Greece is taking accessibility to a whole new level by making over 280 of its stunning beaches wheelchair accessible! Now, everyone can enjoy the sun, sand, and surf without any barriers holding them back.
Situated in the Balkans, Greece has long been a go-to destination for beach enthusiasts. But until recently, wheelchair users faced challenges when it came to enjoying these natural wonders.
The Agia Triada Beach in Cyprus, the Barceloneta Beach in Spain, and the Torre Guaceto Beach in Italy are just a few examples of beaches where local governments, tourism boards, and individual hotels and clubs have taken efforts to improve accessibility. And Greece has stepped up too.
Making beaches more inclusive
The Greek islands are one of Europe’s most visited tourist spots, drawing in excess of 33 million visitors annually. Thanks to an ambitious initiative led by the Greek government, Greece’s tourism minister Vassilis Kikilias has unveiled a new programme to make 287 beaches across the islands entirely accessible to individuals with mobility problems — 220 of which will be ready for summer 2023.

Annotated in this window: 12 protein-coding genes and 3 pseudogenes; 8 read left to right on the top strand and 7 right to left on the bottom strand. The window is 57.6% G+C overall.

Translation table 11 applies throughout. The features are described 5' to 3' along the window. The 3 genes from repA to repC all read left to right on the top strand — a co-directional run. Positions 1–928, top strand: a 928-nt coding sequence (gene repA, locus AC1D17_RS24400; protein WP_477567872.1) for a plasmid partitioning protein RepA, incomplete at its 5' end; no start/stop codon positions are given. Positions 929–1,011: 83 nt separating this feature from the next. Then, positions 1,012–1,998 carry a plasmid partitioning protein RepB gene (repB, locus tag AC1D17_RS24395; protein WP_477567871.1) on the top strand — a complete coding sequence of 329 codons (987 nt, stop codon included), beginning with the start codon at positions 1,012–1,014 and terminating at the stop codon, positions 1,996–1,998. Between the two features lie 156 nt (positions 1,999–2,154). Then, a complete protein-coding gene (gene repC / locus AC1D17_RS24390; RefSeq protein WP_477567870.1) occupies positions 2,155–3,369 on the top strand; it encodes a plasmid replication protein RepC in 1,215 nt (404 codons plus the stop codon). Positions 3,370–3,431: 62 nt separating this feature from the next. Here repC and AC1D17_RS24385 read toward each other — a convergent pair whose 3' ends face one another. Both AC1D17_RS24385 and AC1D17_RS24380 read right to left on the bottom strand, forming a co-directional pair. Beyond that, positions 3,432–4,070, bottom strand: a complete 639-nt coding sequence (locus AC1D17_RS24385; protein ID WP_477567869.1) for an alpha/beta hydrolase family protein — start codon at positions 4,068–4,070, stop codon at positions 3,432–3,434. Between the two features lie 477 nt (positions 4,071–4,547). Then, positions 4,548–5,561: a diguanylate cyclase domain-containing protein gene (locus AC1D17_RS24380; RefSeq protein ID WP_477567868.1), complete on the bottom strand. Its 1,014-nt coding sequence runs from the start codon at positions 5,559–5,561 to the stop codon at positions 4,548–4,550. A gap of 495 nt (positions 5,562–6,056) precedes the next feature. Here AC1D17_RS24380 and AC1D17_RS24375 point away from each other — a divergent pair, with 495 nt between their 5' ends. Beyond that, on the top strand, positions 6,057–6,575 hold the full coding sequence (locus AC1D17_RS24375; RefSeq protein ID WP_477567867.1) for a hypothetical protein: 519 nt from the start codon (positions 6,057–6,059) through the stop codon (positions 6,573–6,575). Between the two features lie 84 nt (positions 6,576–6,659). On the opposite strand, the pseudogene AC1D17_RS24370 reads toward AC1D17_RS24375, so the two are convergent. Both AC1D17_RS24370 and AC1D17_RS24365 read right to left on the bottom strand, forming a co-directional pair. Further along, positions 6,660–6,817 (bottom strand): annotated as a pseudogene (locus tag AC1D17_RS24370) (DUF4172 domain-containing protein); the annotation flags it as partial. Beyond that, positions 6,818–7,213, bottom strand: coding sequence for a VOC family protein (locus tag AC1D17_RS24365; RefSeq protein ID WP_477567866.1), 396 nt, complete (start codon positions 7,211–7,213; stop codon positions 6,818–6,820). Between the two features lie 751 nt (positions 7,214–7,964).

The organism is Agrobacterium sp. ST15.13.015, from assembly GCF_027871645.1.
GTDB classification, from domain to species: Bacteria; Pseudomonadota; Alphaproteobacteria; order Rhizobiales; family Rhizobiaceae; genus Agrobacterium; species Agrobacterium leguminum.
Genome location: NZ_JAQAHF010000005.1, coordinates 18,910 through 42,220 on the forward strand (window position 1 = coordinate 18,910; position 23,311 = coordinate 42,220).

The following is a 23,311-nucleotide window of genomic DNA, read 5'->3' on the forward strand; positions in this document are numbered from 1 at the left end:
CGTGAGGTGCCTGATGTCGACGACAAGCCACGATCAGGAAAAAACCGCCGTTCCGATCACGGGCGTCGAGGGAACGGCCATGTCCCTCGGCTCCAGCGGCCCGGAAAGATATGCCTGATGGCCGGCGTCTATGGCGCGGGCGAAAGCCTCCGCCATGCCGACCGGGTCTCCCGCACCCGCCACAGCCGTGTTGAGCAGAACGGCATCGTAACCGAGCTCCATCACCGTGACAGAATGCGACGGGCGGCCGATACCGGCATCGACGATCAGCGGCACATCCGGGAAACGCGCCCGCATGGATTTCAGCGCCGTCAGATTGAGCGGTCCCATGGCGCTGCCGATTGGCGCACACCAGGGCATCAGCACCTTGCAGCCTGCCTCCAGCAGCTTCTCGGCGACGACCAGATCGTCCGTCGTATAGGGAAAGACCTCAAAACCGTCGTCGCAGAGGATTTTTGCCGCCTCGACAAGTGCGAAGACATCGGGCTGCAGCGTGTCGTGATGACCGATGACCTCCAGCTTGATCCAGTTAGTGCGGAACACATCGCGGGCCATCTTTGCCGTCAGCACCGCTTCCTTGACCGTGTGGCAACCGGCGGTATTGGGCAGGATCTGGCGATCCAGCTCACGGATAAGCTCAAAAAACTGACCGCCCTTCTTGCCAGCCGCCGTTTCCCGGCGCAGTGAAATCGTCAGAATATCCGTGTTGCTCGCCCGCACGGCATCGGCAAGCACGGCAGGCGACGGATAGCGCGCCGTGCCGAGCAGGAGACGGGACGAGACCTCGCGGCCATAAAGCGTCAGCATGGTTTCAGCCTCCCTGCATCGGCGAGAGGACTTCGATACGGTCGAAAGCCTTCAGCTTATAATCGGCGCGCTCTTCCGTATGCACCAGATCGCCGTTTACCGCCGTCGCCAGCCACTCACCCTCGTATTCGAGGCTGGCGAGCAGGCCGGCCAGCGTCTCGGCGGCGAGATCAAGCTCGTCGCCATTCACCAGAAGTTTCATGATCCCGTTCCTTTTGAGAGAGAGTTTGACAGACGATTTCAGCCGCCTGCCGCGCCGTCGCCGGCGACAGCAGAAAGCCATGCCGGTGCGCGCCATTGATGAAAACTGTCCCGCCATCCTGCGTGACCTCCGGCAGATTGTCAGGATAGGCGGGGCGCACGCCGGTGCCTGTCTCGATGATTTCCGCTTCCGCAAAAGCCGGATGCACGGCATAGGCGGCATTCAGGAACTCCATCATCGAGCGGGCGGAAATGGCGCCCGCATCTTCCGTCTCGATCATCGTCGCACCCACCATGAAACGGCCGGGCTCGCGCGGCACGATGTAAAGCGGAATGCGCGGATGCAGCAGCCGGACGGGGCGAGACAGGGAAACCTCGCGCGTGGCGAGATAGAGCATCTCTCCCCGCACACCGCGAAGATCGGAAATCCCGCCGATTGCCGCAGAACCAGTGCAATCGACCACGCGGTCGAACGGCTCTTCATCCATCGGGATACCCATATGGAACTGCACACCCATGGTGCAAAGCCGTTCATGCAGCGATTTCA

Greece’s goal is to attract more disabled tourists to the country. The SEATRAC system, a fixed track mechanism with a remote-controlled chair that can be moved in and out of the water, will be installed as part of the project.
How does it work?
One installed, the SEATRAC device lowers individuals into the water while they sit in a chair along a movable track using a remote control. Users can exit the chair and swim in the water after entering the water thanks to a handrail.
In addition to rolling out SEATRAC, the company has also installed what it calls an ‘accessibility chain’ on all beaches where the technology is in use. This means that there will be accessible parking, pathways, changing rooms, restrooms, and covered places for people with disabilities to enjoy the beach.
Where else can disabled beachgoers enjoy themselves?
The system has already been deployed on beaches in Greece, Italy, Cyprus, and Latvia, with plans to expand into new markets in Croatia, Spain, the United Kingdom, the United Arab Emirates, the United States, and Turkiye this year. The system is also adaptable to other types of terrain, such as rocky shorelines.
The dedication of Greece to making its beaches wheelchair accessible serves as a wonderful model for other nations. It stresses the significance of making sure that people of varying physical capacities can enjoy the same natural and recreational settings as everyone else.